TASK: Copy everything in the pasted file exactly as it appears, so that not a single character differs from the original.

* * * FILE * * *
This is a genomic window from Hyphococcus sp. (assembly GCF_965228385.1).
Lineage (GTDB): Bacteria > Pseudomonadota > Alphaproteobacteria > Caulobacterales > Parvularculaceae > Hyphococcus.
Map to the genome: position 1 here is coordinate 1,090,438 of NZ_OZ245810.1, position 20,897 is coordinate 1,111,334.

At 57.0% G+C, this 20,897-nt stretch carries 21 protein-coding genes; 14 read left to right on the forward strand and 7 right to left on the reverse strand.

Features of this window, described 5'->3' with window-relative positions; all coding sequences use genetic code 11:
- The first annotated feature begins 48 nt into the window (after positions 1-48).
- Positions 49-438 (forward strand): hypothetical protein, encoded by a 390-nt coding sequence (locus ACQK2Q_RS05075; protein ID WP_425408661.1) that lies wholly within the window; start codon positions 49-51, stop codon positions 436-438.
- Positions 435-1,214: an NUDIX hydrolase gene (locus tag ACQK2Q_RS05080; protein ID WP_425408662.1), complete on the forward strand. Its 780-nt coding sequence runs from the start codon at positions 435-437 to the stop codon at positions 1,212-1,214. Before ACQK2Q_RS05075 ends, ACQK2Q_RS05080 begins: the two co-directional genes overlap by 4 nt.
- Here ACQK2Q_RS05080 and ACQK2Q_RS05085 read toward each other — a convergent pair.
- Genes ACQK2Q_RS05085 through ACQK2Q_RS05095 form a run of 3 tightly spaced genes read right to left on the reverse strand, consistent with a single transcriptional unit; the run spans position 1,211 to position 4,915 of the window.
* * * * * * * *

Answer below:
This is a genomic window from Hyphococcus sp. (assembly GCF_965228385.1).
Lineage (GTDB): Bacteria > Pseudomonadota > Alphaproteobacteria > Caulobacterales > Parvularculaceae > Hyphococcus.
Map to the genome: position 1 here is coordinate 1,090,438 of NZ_OZ245810.1, position 20,897 is coordinate 1,111,334.

At 57.0% G+C, this 20,897-nt stretch carries 21 protein-coding genes; 14 read left to right on the forward strand and 7 right to left on the reverse strand.

Features of this window, described 5'->3' with window-relative positions; all coding sequences use genetic code 11:
- The first annotated feature begins 48 nt into the window (after positions 1-48).
- Positions 49-438 (forward strand): hypothetical protein, encoded by a 390-nt coding sequence (locus ACQK2Q_RS05075; protein ID WP_425408661.1) that lies wholly within the window; start codon positions 49-51, stop codon positions 436-438.
- Positions 435-1,214: an NUDIX hydrolase gene (locus tag ACQK2Q_RS05080; protein ID WP_425408662.1), complete on the forward strand. Its 780-nt coding sequence runs from the start codon at positions 435-437 to the stop codon at positions 1,212-1,214. Before ACQK2Q_RS05075 ends, ACQK2Q_RS05080 begins: the two co-directional genes overlap by 4 nt.
- Here ACQK2Q_RS05080 and ACQK2Q_RS05085 read toward each other — a convergent pair.
- Genes ACQK2Q_RS05085 through ACQK2Q_RS05095 form a run of 3 tightly spaced genes read right to left on the reverse strand, consistent with a single transcriptional unit; the run spans position 1,211 to position 4,915 of the window.